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Where do the Homeless Go When Temperatures Plummet to Single Digits?

Local shelters feel the strain as increasing numbers of people are seeking assistance.

Credit: harrison.patch.com
Credit: harrison.patch.com
Old Man Winter hasn't been shy this season. We have seen several storms with snow accumulations, rain and sleet, and freezing temperatures on and off for six weeks. And Tuesday's forecast shows Carroll County will have trouble rising above single digit temperatures. 

Local shelters are feeling the strain as an increasing number of people seek cover and food.

Cindy Parr, executive director of Human Service Programs of Carroll County (HSP), said that the organization's Cold Weather Shelter - open Nov. 15 through March 31 - has seen an increase in people using the facility.

"We've seen about a 25 percent increase in people using the shelter since we opened in November," Parr said. 

Parr said HSP has been fortunate to secure a partnership with the Westminster Rescue Mission to help provide services to people seeking assistance at the Cold Weather Shelter. The Westminster Rescue Mission will take up to 10 men a night and provide shelter services when the Cold Weather Shelter is at capacity, Parr said.  

"This helps relieve some of our spacing issues," Parr said.

Parr said that the Cold Weather Shelter, located at 127 Stoner Ave. in Westminster, is averaging about 40 visitors a night. The shelter's capacity is closer to 25. 

"It gets really tight when you pack people in that space," Parr said. "That's why it's so important for us to have this relationship with the [Westminster] Rescue Mission."

Volunteers are at the heart of the shelter, Parr said. Volunteers are scheduled each night to provide a meal to those staying at the shelter as well as to assist shelter guests as they check in, get their bedding and prepare for the evening.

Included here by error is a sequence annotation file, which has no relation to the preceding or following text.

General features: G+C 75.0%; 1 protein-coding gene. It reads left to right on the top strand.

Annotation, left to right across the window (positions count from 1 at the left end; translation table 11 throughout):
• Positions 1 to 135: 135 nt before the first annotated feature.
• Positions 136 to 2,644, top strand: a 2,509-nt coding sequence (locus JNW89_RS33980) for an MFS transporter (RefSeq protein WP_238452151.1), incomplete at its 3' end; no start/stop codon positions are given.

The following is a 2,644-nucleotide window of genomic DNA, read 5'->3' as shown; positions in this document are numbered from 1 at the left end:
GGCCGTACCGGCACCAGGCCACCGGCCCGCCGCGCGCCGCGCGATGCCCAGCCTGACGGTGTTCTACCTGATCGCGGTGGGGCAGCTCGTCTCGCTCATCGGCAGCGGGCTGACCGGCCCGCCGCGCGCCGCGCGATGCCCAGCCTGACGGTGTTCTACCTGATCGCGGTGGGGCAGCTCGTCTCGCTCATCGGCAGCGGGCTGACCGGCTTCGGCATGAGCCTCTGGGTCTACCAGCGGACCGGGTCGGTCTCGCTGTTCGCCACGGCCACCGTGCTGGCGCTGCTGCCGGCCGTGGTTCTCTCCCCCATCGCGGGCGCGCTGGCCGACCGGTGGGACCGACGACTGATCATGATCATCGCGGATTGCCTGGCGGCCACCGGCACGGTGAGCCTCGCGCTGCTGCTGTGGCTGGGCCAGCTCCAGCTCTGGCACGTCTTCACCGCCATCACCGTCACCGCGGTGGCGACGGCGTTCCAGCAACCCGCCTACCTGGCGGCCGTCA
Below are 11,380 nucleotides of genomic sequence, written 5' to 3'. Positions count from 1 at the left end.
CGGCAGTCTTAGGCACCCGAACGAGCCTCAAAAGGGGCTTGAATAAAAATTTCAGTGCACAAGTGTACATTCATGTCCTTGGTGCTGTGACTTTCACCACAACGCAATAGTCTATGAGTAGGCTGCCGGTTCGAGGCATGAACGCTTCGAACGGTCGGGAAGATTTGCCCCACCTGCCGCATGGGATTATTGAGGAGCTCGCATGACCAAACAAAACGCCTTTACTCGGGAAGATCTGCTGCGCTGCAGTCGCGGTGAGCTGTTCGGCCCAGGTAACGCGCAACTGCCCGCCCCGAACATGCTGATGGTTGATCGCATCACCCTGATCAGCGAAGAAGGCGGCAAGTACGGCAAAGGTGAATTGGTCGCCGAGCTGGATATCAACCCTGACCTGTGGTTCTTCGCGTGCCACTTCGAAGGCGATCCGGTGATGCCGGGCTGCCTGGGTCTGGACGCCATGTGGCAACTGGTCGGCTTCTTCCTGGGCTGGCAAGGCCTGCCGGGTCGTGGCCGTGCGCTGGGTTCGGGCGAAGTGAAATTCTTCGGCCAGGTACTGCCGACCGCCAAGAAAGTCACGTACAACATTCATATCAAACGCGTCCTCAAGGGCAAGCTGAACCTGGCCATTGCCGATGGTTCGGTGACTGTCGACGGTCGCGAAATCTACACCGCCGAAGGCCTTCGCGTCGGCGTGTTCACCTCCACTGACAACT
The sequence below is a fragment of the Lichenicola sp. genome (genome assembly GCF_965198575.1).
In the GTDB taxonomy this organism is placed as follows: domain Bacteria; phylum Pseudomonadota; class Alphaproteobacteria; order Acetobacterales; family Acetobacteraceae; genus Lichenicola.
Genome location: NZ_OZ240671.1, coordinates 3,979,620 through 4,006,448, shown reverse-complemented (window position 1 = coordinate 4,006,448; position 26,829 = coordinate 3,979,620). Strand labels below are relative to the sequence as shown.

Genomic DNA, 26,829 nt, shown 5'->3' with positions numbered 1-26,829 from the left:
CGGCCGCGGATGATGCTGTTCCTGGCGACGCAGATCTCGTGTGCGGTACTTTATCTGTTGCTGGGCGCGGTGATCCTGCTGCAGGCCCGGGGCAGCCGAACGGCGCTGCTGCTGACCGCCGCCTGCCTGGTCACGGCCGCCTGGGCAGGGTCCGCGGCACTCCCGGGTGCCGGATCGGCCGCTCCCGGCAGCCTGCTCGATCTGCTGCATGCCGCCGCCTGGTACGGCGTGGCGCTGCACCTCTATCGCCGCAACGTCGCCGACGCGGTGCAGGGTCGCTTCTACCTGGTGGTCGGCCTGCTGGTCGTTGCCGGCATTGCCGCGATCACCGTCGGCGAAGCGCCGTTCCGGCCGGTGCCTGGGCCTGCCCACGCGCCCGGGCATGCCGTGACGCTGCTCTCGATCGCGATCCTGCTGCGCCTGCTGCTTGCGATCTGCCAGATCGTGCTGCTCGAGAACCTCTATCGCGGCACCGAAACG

The Cold Weather Shelter is open from 7 p.m. to 7 a.m. daily. With temps expected to be in single digits Tuesday, county government is offering libraries and senior centers as "warming centers" where citizens can go to escape the elements during the day. 

Laurie Gallowy manages On Our Own, located at 265 E. Main St. in Westminster, a peer support wellness and recovery program for those recovering from addiction and mental health issues.

Gallowy said that, because there is really nowhere else for homeless people to go, many of the guests from the shelters make their way to her facility during the daytime hours. She said it's frustrating because people who are there just to escape the cold or pass time can be distracting to the folks who are actually there working towards recovery.

"But what can we do? It's freezing cold outside, and these people have nowhere else to go. If they're not here, they'll just hang out on the streets," Gallowy said. 

Gallowy said that she extends the hours of her facility during the winter so homeless people have somewhere to be during the day, which creates a financial strain on her organization. 

"We're open longer which means we're spending more on overhead," Gallowy said. "Our budget doesn't account for this." 

Gallowy said that On Our Own operates with one full time staff person and one part-time person. She said that volunteer managers work in shifts to help those seeking recovery services. She said that an average of 35 people spend time during the day at her facility, not all of them there working towards recovery.

Learn more about warming center locations around Carroll County for Tuesday, Jan. 7, when temperatures aren't expected to surpass single digits. 

Lisa Haderman January 07, 2014 at 07:39 AM
WHY ARE CARROLL CO SCHOOLS OPENING KEEPING MY KIDS HOME TODAY THEY HAVE ASTHMA & LOW IMMUNE SYSTEMS
Jennifer Joyce January 07, 2014 at 08:24 AM
I know right!
Jennifer Joyce January 07, 2014 at 08:24 AM
@ Lisa H.
Pam Hamburg January 08, 2014 at 06:45 PM
Keeping your children home due to health is issues is YOUR decision. Your kids should be given some leeway regarding homework and attendance. I have to say that closing all schools due to extremely cold weather would be inane for the general school students. It's a good teaching moment for parents/teachers also. How to dress for the weather, etc. I understand what you are saying, though. We moms will do whatever we have to to protect and care for our young ;)
Pam Hamburg January 08, 2014 at 06:49 PM
Aren't there any shelters for homeless WOMEN? There are plenty of those folks around, too.

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